Holker Hall (say ‘hook-ur’) is one of those places you could easily miss if you didn’t already know about it – which now you do. To those in the know, Holker is a renowned grand estate, house and home; but it is stuck on the fringe of south Cumbria in north-west England, well away from passing trade along the busy M6. It is handy if you are in the Lake District, though, or if you are heading to Barrow-in-Furness and, inexplicably, want to delay your arrival. Follow the brown signs and there is Holker, on an attractive peninsular jutting out into Morecambe Bay, a couple of miles south of the charming village of Cartmel. Which, as everyone knows, is where sticky toffee pudding comes from – but that’s another story.
Actually, Holker’s lands were once owned by the Priory at Cartmel. A house has stood on the same spot since the 16th century, with additions and refurbishments made by each succeeding generation, resulting in the exuberant pile you see today. A serious fire in 1871 destroyed the west wing, which, sadly, caused the loss of several notable pieces of art, including works by Canaletto, Holbein, Kneller and Rubens. It was rebuilt by leading local architects Paley and Austin in what has been called ‘Elizabethan Gothic’ style, but which us normal peasants would probably classify as ‘over the top Victorian’.
Interestingly, Holker Hall has been owned by just three families since being wrested from the church, passing by inheritance from the Prestons to the Lowthers and then, in 1756, to the Cavendishes. It remains the home of the Cavendish family and they still manage the estate, which includes several businesses and some 18,000 acres of land. Holker Hall was first opened to the public in 1950 and visitors continue to be welcomed into the West Wing, as well as parts of the gardens and grounds, today. I am uncomfortable with the cliché of real-life Lord and Lady Crawleys, desperately trying to hang on to a vanished world and battling unfriendly socialist governments. From what I can make out, the current Lord and Lady Cavendish, Hugh and Grania, inherited massive debts and have preserved Holker Hall by embracing change, through a lot of hard work, inspired vision – and listening. Though it is a commercial enterprise, it is only thanks to them that Holker survives as a recognisable stately home – and for public enjoyment. The business is now run by their daughter, Lucy, who lives there with her husband, Tor McLaren.
Holker Hall boasts 25 acres of delightful gardens – some formal, some informal – inside a 200 acre park, framed by Lakeland fells and the grandeur of Morecambe Bay. Though confident that the gardens are impressive at any time of year, I had the good fortune to catch them on one of those rare dry days in this part of England, when summer was morphing into autumn, a day of ridiculously blue skies, and to tag along with a bunch of people who knew their plants; I’m sure they knew quite a bit about other people’s plants too. Plus, there was the promise of coffee and a bun at half-time.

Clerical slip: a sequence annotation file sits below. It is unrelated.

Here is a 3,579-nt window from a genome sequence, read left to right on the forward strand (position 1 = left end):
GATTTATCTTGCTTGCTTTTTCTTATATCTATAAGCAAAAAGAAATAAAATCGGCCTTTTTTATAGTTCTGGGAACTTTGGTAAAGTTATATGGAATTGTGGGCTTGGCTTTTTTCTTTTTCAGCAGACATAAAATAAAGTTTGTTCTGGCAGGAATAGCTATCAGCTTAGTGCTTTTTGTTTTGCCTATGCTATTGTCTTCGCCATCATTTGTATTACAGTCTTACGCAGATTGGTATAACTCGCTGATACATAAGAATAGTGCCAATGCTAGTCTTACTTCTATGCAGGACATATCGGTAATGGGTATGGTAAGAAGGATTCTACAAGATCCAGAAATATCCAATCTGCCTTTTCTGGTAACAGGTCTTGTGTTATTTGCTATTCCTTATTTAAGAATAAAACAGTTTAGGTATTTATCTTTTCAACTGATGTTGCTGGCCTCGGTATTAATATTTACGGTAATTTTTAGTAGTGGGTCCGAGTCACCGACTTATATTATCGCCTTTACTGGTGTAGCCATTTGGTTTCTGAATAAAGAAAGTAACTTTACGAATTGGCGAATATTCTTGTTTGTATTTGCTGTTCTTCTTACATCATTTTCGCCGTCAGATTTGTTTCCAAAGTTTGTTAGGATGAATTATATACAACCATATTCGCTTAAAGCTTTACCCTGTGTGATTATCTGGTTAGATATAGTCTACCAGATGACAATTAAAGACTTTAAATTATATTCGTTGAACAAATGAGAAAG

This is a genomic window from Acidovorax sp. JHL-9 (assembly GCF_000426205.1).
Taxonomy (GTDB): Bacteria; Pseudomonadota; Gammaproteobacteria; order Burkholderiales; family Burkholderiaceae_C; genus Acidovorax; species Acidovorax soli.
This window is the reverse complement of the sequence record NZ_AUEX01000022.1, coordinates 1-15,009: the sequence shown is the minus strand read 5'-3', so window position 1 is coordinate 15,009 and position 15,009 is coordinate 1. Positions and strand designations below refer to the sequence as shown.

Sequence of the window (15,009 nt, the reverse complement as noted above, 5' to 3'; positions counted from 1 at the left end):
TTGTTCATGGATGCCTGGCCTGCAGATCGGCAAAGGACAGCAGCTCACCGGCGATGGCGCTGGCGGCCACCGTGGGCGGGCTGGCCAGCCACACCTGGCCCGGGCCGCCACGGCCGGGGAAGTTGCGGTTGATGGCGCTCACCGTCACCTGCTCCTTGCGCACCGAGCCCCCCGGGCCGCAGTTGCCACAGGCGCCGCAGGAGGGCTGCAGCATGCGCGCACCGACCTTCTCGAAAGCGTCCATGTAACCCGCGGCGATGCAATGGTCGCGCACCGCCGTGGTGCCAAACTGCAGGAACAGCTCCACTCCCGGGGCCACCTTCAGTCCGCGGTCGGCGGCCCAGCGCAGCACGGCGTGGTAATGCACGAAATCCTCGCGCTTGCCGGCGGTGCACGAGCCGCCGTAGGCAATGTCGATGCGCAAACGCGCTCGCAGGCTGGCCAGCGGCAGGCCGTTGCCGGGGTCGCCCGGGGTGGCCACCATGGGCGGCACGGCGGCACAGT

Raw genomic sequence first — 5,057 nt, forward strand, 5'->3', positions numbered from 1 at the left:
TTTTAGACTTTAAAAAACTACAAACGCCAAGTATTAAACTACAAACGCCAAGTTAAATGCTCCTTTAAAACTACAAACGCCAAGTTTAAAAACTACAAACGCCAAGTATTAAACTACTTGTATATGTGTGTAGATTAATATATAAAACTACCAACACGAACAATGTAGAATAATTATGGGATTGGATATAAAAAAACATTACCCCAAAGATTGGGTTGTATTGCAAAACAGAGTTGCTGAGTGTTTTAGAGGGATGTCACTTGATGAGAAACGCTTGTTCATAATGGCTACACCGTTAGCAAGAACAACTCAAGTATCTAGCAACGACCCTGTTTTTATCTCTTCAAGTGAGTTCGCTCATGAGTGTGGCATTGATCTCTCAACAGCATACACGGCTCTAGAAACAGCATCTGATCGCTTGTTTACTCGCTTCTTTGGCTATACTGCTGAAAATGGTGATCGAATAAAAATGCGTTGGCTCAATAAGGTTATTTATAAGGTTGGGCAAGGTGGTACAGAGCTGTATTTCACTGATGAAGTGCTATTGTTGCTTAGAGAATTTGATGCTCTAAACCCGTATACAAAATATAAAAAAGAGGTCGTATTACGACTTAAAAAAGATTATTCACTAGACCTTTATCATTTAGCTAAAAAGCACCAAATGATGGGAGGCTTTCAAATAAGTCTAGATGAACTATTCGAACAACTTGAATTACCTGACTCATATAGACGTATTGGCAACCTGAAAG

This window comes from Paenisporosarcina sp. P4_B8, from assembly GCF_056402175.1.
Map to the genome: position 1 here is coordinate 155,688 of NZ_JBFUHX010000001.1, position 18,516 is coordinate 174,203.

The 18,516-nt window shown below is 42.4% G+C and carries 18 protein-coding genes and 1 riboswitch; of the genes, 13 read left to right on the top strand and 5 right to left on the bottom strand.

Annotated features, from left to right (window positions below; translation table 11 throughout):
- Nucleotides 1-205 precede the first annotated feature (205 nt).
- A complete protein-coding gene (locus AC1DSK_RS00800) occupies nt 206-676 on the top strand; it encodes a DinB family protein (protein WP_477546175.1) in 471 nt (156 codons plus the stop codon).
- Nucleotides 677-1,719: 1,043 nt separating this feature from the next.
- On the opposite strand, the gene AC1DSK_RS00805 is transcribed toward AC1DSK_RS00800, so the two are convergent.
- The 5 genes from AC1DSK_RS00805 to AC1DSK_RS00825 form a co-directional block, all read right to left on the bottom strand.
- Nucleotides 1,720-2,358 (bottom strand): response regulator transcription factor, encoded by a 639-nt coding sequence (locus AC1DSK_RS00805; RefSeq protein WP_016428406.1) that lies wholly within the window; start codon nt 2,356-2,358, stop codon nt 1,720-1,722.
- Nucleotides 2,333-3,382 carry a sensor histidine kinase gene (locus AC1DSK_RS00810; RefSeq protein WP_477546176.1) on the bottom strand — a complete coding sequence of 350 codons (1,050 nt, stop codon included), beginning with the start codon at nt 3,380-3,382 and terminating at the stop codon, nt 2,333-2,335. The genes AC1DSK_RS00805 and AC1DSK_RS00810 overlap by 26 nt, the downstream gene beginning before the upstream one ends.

The formal, Elliptical (because that’s its shape) Garden catches the sun outside the West Wing. There’s a bush in it that is a magnet for butterflies. I stood for ages, waving my camera around, vainly trying to capture the beauty of these fragile creatures; but I can’t remember the name of the bush (Donald? Jeremy?) Beyond the Elliptical Gardens, formality continues with the Summer Garden, built on former tennis courts and with a wonderful beech arch which just draws you in. It’s a place that forces you into peaceful, idle, wandering.
The Neptune Cascade, framed by rhododendrons, was allegedly inspired by visits to Rajasthan. Sunlight created a rainbow as the water flowed over local slate. At the top, a 17th century marble statue of Neptune, made by Italian craftsmen. A short distance away, there’s an 18th century statue of the revered 16th century architect Inigo Jones, originally in Chiswick House in West London.
Through woodland with picture-postcard open parkland beyond, you’ll find the Great Holker Lime. Photographs do not do justice to this handsome and astonishing tree. Planted in the early 17th century, it has a girth of almost 26 feet (7.9 metres), but the trunk is far from regular in shape; its growth has formed child-size crevices – folds, almost – which hint at ancient secrets. It is (apparently) one of Britain’s 50 great trees; I hadn’t realised before this visit that there was an official register, had you? But there are lists for most things these days and top 50s are two a penny: 50 Best Classical Tunes – Ever; 50 Best Classical Tunes – Ever, Volume 2…
Adjacent to the Great Lime is the Pagan Grove, an amphitheatre scooped out of the ground, which would be a good place for small theatrical productions or a picnic – perhaps both, but not necessarily side-by-side. Also nearby is the labyrinth, built in 2002, which is more like a charming, but slightly pretentious, work of art than something to get lost in. Beyond that, the curious, but oh-so impressive, sundial, five feet in diameter, carved in blue-grey Kirkby slate by craftsmen employed by the Holker Estate. Good grief – is that the time?
There is more formality in the Sunken Garden, with its lion-head water feature. As one who can barely distinguish a weed from a weigela, the intricacies of gardening are mostly lost on me, though I relished the semi-organised beauty and tranquillity of Holker’s formal gardens. Yet I think my greatest pleasure was wandering through the managed woodland, where even I could spot strange, or unusual, trees, and where clever planting suddenly revealed views that triggered spontaneous smiles of contentment.
And then it was time for tea.
You need to check Holker Hall’s website for details of opening times, and for more information. This will also tell you about the various events held there, including the very popular annual garden festival.